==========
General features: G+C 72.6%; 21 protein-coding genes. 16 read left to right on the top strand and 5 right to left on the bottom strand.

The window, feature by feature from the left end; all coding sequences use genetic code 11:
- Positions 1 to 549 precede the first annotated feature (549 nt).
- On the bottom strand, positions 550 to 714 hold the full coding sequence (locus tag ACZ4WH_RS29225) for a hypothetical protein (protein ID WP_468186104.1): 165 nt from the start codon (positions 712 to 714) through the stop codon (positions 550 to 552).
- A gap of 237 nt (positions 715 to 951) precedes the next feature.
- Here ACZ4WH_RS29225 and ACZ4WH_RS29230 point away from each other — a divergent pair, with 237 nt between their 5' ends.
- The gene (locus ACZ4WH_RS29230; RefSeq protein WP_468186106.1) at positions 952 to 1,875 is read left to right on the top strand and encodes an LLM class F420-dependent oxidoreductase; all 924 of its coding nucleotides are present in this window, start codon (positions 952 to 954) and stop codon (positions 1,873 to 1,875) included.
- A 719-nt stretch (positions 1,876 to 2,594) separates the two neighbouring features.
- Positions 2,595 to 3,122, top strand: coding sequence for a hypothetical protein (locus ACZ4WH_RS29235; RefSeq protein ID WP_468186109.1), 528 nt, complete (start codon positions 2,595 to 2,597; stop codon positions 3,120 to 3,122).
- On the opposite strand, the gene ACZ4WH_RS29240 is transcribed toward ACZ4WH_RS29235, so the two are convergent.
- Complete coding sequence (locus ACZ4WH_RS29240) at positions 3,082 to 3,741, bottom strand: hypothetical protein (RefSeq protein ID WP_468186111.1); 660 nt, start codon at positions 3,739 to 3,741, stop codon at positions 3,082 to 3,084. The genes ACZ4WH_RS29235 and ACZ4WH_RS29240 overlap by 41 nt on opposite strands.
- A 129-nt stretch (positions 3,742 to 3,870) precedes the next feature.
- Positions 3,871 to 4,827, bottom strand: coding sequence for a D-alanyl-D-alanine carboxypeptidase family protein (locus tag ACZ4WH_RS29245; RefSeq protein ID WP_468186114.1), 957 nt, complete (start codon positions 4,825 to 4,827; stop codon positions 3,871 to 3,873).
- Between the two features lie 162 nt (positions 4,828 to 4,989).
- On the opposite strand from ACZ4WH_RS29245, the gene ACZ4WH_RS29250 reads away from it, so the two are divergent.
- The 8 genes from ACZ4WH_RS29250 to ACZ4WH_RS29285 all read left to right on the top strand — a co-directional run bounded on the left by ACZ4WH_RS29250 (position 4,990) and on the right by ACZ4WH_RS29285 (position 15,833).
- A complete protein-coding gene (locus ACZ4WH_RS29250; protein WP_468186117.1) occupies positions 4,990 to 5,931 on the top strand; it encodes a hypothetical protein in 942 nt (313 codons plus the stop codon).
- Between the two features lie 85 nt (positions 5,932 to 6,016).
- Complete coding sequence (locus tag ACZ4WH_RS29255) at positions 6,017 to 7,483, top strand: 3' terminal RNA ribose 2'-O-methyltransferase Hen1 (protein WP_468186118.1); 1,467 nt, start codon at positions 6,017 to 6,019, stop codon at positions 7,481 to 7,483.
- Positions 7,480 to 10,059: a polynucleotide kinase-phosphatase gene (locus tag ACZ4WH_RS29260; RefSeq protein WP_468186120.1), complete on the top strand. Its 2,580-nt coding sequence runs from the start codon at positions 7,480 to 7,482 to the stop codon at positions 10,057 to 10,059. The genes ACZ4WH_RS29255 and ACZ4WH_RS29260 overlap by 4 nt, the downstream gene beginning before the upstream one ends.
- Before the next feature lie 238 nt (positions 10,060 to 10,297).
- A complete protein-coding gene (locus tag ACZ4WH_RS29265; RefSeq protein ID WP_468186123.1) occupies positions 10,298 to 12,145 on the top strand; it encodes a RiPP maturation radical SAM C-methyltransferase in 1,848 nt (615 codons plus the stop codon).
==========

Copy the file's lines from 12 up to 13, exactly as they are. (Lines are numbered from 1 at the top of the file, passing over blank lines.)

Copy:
- A 129-nt stretch (positions 3,742 to 3,870) precedes the next feature.
- Positions 3,871 to 4,827, bottom strand: coding sequence for a D-alanyl-D-alanine carboxypeptidase family protein (locus tag ACZ4WH_RS29245; RefSeq protein ID WP_468186114.1), 957 nt, complete (start codon positions 4,825 to 4,827; stop codon positions 3,871 to 3,873).